It’s not very often you hear about malware targeting iOS, but security researchers in Silicon Valley said on Wednesday they’ve spotted new malicious software doing just that.
Although it appears to be spreading through a third-party OS X app store in China and consequently largely confined to that country, the development could be a taste of things to come for iDevice owners in other parts of the world if similarly designed malware is launched by other cybercriminals, or even the same group.
Palo Alto Networks said the one it’s uncovered, called ‘WireLurker’, loads onto iPhones and iPads when the device is connected via USB to a Mac computer onto which an infected OS X app has already been downloaded.
The security firm’s Claud Xiao said in a blog post (via NYT) that the malicious software is apparently only the second known case of a malware attack on iOS devices through OS X via USB, and can infect Apple devices whether or not they’ve been jailbroken. In an ominous note, the researcher said the discovery “heralds a new era in malware attacking Apple’s desktop and mobile platform” and is “the biggest in scale we have ever seen.”
According to Palo Alto Networks’ research, WireLurker has infected 467 OS X apps on the third-party Maiyadi App Store, with just over 356,000 downloads made to OS X computers, meaning the malware could have impacted “hundreds of thousands” of iOS users.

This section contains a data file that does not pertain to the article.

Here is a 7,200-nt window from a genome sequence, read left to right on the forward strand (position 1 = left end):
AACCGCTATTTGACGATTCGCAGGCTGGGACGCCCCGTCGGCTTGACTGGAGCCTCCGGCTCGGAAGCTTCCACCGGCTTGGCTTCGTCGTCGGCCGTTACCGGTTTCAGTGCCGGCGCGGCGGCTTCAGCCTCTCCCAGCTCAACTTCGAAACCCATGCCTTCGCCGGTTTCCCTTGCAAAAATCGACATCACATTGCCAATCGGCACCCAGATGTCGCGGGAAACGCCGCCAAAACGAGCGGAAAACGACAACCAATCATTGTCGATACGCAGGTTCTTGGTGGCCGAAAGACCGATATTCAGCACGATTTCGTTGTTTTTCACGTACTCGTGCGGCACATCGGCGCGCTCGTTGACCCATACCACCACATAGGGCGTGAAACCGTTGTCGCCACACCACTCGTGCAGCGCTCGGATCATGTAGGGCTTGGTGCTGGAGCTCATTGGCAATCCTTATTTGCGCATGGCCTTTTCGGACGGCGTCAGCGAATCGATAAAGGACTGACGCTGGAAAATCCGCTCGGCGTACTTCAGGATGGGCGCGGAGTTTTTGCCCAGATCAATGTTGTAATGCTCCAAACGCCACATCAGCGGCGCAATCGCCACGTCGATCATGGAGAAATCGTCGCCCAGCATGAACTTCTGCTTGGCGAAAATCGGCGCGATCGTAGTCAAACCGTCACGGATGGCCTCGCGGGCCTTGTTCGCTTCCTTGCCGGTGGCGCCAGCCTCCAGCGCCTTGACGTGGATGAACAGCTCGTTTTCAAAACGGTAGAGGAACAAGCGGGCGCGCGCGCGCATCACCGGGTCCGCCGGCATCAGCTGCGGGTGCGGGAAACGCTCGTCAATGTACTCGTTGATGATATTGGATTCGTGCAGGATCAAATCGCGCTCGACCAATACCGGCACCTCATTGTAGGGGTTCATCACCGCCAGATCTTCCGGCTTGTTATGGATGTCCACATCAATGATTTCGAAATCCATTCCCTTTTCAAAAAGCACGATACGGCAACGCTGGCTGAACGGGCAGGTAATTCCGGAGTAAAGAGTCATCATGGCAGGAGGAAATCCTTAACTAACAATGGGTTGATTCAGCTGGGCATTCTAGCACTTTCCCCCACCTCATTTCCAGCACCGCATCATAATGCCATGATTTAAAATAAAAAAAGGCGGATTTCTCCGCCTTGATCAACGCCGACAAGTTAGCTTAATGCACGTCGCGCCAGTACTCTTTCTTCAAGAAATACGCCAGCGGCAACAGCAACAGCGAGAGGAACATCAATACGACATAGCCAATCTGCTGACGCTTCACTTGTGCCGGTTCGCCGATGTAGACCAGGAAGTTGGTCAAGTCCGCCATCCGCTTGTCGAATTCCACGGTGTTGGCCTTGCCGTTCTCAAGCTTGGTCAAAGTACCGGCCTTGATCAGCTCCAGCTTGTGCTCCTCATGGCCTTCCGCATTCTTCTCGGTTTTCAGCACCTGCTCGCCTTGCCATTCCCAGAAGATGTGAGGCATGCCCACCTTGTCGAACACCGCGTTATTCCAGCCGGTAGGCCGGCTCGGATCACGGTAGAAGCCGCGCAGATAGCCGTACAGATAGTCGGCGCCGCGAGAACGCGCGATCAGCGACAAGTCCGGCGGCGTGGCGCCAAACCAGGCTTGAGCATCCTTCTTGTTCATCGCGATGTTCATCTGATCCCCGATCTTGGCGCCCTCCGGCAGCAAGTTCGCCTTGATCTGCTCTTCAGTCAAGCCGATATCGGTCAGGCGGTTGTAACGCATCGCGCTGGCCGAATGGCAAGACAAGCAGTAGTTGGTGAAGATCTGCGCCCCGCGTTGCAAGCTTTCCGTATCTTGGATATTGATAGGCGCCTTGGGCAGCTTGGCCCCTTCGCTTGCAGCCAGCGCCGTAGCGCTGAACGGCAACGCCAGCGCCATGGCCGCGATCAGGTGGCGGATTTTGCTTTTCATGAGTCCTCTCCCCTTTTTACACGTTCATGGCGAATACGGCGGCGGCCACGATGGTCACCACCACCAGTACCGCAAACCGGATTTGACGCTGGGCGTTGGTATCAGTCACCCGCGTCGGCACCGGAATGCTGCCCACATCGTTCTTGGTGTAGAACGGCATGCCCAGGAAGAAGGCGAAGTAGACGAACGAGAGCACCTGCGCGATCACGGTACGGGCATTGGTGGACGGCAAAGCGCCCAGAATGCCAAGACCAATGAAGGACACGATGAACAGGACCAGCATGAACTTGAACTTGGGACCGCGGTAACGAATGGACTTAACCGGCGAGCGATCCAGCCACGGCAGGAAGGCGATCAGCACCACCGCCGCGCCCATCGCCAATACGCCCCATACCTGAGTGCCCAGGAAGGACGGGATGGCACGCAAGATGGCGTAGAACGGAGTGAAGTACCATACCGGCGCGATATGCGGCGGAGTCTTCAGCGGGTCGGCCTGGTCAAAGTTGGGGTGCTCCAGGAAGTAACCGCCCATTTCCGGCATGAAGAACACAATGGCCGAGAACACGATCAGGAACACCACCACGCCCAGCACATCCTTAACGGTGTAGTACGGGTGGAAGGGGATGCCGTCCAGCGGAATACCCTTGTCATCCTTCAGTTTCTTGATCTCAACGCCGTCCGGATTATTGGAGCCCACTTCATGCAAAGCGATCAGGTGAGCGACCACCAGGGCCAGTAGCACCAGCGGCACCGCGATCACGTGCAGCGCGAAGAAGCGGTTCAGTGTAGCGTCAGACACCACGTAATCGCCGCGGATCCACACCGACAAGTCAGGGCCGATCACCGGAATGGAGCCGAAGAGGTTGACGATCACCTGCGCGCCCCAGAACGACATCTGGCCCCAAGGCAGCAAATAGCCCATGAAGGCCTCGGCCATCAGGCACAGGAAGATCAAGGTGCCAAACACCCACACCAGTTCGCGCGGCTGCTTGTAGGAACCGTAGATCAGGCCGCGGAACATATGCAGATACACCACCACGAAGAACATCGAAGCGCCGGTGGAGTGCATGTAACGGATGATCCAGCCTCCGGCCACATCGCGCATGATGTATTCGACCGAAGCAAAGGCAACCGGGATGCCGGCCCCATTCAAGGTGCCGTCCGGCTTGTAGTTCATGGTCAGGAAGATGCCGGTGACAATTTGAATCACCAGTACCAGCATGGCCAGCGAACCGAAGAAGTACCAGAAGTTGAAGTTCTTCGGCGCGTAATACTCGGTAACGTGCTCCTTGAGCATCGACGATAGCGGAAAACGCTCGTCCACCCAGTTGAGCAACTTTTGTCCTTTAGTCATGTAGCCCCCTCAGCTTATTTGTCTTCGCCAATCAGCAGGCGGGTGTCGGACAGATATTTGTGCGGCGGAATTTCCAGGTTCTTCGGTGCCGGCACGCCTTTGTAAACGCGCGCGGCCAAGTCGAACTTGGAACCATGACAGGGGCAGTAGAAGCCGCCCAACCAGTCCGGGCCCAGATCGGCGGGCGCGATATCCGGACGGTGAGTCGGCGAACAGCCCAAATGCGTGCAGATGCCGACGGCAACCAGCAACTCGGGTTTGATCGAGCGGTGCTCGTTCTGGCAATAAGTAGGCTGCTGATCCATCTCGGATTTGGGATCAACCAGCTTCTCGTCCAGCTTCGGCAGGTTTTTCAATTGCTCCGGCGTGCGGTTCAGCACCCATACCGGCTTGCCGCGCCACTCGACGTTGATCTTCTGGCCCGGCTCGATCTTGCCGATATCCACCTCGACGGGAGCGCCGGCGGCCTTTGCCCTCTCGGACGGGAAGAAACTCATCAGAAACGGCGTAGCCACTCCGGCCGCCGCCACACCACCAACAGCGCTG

The malware is capable of stealing “a variety of information” from a user’s mobile device, though according to Xiao, the goal of the person or people behind the software, which is continuing to be updated, is yet to be identified.
For now, the security firm suggests users take a number of steps to ensure they steer clear of WireLurker and similar threats, including avoiding Mac apps from third-party app stores, and refraining from connecting iOS devices to untrusted or unknown accessories or computers. See Xiao’s post for the full list of recommended measures.
While the software appears to be confined to users in China for now, Ryan Olson, the director of threat intelligence at Palo Alto Networks, suggested it may not stay that way, telling the NY Times that it “demonstrates to a lot of attackers that this is a method that can be used to crack through the hard shell that Apple has built around its iOS devices.”
We’ve reached out to Apple for comment and will update when we hear back.